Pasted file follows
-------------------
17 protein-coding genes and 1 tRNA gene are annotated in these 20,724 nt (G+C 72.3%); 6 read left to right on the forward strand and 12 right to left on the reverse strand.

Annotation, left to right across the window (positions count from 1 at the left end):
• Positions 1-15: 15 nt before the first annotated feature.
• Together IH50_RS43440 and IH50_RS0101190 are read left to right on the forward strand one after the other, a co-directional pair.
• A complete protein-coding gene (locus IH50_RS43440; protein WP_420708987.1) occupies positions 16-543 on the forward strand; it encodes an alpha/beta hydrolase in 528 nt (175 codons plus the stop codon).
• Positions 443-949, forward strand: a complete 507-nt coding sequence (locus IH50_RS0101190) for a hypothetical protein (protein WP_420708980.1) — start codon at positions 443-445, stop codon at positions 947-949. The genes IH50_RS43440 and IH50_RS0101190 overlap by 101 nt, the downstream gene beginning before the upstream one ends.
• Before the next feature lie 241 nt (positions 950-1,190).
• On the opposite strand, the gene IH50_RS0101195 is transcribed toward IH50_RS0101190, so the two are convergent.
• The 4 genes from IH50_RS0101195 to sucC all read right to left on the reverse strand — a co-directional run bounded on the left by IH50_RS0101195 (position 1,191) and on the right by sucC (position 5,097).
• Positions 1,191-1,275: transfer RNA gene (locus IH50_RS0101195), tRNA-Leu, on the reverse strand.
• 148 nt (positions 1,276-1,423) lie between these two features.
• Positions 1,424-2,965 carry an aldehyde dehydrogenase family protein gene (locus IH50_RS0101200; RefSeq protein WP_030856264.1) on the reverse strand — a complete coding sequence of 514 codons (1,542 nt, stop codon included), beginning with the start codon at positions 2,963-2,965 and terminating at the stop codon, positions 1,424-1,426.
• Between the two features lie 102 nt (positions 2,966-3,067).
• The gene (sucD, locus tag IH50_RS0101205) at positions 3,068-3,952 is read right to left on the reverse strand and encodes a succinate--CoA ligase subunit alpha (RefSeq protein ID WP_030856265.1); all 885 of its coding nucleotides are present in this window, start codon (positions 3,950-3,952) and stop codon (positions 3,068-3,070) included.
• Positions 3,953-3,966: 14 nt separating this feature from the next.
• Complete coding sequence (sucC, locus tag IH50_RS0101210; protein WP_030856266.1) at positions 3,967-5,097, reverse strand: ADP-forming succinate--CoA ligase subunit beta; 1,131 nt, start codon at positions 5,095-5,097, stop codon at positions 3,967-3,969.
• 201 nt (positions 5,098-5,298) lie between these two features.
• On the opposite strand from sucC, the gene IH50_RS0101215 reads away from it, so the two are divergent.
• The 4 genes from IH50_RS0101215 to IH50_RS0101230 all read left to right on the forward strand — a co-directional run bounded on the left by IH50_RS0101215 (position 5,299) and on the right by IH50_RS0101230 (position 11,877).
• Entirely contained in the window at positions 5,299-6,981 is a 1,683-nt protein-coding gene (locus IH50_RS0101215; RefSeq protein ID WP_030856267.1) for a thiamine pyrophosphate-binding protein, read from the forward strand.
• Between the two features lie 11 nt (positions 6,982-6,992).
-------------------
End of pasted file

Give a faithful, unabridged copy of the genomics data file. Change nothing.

17 protein-coding genes and 1 tRNA gene are annotated in these 20,724 nt (G+C 72.3%); 6 read left to right on the forward strand and 12 right to left on the reverse strand.

Annotation, left to right across the window (positions count from 1 at the left end):
• Positions 1-15: 15 nt before the first annotated feature.
• Together IH50_RS43440 and IH50_RS0101190 are read left to right on the forward strand one after the other, a co-directional pair.
• A complete protein-coding gene (locus IH50_RS43440; protein WP_420708987.1) occupies positions 16-543 on the forward strand; it encodes an alpha/beta hydrolase in 528 nt (175 codons plus the stop codon).
• Positions 443-949, forward strand: a complete 507-nt coding sequence (locus IH50_RS0101190) for a hypothetical protein (protein WP_420708980.1) — start codon at positions 443-445, stop codon at positions 947-949. The genes IH50_RS43440 and IH50_RS0101190 overlap by 101 nt, the downstream gene beginning before the upstream one ends.
• Before the next feature lie 241 nt (positions 950-1,190).
• On the opposite strand, the gene IH50_RS0101195 is transcribed toward IH50_RS0101190, so the two are convergent.
• The 4 genes from IH50_RS0101195 to sucC all read right to left on the reverse strand — a co-directional run bounded on the left by IH50_RS0101195 (position 1,191) and on the right by sucC (position 5,097).
• Positions 1,191-1,275: transfer RNA gene (locus IH50_RS0101195), tRNA-Leu, on the reverse strand.
• 148 nt (positions 1,276-1,423) lie between these two features.
• Positions 1,424-2,965 carry an aldehyde dehydrogenase family protein gene (locus IH50_RS0101200; RefSeq protein WP_030856264.1) on the reverse strand — a complete coding sequence of 514 codons (1,542 nt, stop codon included), beginning with the start codon at positions 2,963-2,965 and terminating at the stop codon, positions 1,424-1,426.
• Between the two features lie 102 nt (positions 2,966-3,067).
• The gene (sucD, locus tag IH50_RS0101205) at positions 3,068-3,952 is read right to left on the reverse strand and encodes a succinate--CoA ligase subunit alpha (RefSeq protein ID WP_030856265.1); all 885 of its coding nucleotides are present in this window, start codon (positions 3,950-3,952) and stop codon (positions 3,068-3,070) included.
• Positions 3,953-3,966: 14 nt separating this feature from the next.
• Complete coding sequence (sucC, locus tag IH50_RS0101210; protein WP_030856266.1) at positions 3,967-5,097, reverse strand: ADP-forming succinate--CoA ligase subunit beta; 1,131 nt, start codon at positions 5,095-5,097, stop codon at positions 3,967-3,969.
• 201 nt (positions 5,098-5,298) lie between these two features.
• On the opposite strand from sucC, the gene IH50_RS0101215 reads away from it, so the two are divergent.
• The 4 genes from IH50_RS0101215 to IH50_RS0101230 all read left to right on the forward strand — a co-directional run bounded on the left by IH50_RS0101215 (position 5,299) and on the right by IH50_RS0101230 (position 11,877).
• Entirely contained in the window at positions 5,299-6,981 is a 1,683-nt protein-coding gene (locus IH50_RS0101215; RefSeq protein ID WP_030856267.1) for a thiamine pyrophosphate-binding protein, read from the forward strand.
• Between the two features lie 11 nt (positions 6,982-6,992).